Moody’s Investors Service downgraded the long-term corporate family rating (CFR) of Patagonia Bidco Limited (Huws Gray or the company) to B3 from B2 and the probability of default rating (PDR) to B3-PD from B2-PD. Concurrently, Moody’s has downgraded to B3 from B2 the instrument rating of the company’s guaranteed senior secured bank credit facilities, comprising term loan B (TLB) tranches totalling equivalent £950 million and a £125 million revolving credit facility (RCF), borrowed by Patagonia Bidco Limited. The outlook on all ratings remains stable.
The downgrade reflects Moody’s expectations that Huws Gray’s key ratios will remain weaker than expected for the B2 rating category. This reflects a more challenging operating environment with a slowdown of the UK Repair Maintenance and Improvement RMI and homebuilding market with higher mortgage rates, lower consumer disposable income and significant cost inflation. The company has been implementing inflationary price increases and cost-saving efficiencies although these have not been sufficient to fully offset declining volumes. As a result in Q1 2023 revenue and company adjusted EBITDA declined by 9% and 40% respectively versus the comparable quarter in 2022. While the company has managed to protect its gross margin at around 29-30%, cost inflation, including notably in respect of wages, property and energy pushed the company’s overheads higher, bringing its Q1 EBITDA margins to 6% compared with 9% in Q1 2022. Moody’s also anticipates the Q2 EBITDA and EBITDA margins to remain weak.
After an expected further weakness in profits and margins in Q2, Moody’s base case assumes stabilisation from Q3 followed by a gradual recovery, helped by low single digits percentage growth in volumes in 2024. The rating agency expects Huws Gray’s Moody’s adjusted debt / EBITDA to increase to around 8x in 2023 compared with 6.4x in 2022 before gradually improving to 7x in the following year. The recovery will be supported by gradually improving market conditions and demand as well as phasing of the planned synergies, which the company estimates at around £20 million by the end of 2023 and a total of £30-35 million by the end of 2024. largely from staff cost reduction and better procurement.
Moody’s expects the company’s EBITA interest cover to deteriorate to around 1.1x in 2023 (from 1.4x in 2022) due to a combination of lower earnings and higher interest on the floating rate portion of the term loan. As earnings recover, so should interest cover, increasing to around 1.3x in 2024.
Huws Gray’s B3 CFR is also supported by (1) the solid scale and nationwide coverage in the UK; (2) scope for both cost synergies and a gradual improvement in revenues and margins within Fleming as Huws Gray best practices are applied; and (3) adequate liquidity buffer and potential for positive free cash flow generation.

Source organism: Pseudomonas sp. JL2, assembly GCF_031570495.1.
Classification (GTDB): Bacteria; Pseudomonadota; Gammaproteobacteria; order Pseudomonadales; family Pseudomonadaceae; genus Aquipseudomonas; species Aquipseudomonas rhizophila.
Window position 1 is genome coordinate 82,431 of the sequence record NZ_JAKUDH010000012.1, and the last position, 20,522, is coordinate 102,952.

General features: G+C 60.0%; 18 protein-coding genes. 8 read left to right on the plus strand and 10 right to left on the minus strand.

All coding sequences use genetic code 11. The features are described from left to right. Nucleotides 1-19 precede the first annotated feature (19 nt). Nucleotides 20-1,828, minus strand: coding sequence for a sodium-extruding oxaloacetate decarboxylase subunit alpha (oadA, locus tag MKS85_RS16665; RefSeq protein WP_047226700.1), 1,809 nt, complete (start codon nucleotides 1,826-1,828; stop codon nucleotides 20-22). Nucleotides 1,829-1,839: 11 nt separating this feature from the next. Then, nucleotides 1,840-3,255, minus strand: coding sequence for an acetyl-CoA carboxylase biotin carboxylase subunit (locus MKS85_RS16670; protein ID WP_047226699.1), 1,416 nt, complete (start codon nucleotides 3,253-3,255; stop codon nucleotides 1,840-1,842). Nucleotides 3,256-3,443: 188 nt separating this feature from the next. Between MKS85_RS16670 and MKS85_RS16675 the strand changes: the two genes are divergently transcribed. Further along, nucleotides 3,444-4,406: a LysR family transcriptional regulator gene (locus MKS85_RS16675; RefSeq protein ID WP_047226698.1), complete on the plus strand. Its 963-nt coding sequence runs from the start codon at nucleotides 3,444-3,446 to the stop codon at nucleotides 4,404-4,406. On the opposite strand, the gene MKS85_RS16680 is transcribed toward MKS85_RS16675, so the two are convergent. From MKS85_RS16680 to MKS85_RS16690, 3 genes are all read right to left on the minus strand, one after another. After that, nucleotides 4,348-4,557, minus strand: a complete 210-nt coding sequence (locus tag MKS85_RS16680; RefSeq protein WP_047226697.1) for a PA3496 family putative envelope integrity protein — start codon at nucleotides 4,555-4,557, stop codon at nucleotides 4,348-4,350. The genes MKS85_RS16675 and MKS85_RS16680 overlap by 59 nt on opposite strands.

Less positively, the CFR also factors in (1) the company’s still relatively small size compared with some other peers and high geographical concentration, linked to the economic health of a single country; (2) some execution risks on the integration of Fleming and in the longer run with its strategy, which is based on debt-funded M&A; and (3) a highly leveraged capital structure.
Moody’s takes into account the impact of environmental, social and governance (ESG) factors when assessing companies’ credit quality. Huws Gray benefits from the ongoing focus of politicians on energy efficiency of buildings and sustainability which supports demand for renovation and improvement of building stock.
Moody’s governance assessment for Huws Gray factors in its control by one major shareholder. Moody’s nevertheless acknowledges the sizeable minority stake still in the hands of Huws Gray founders and management as a credit positive. The company has, however, demonstrated a tolerance for high-leverage and debt-funded acquisitions.
Huws Gray’s liquidity is adequate, supported by approximately £83 million of cash and the fully available £125 million RCF maturing in 2028. Moody’s expects Huws Gray to generate slightly positive FCF in 2023 supported by working capital inflow in light of lower volumes as well as lower capex spending and approximately £5-10 million negative FCF in 2024 as the stocks and demand will likely start to gradually recover.
The B3 rating of the TLB and RCF, both due in 2028, is in line with the CFR, reflecting the fact that these facilities rank pari passu among themselves. In line with current market practice the facilities have only modest security, comprising primarily share pledges and a floating charge over the assets of the borrower, which is a holding company. Guarantees are provided by all material subsidiaries with a guarantor coverage of at least 80% of the group’s EBITDA.
The PDR of B3-PD reflects Moody’s assumption of a 50% family recovery rate, consistent with a debt structure of bank debt with loose financial covenants.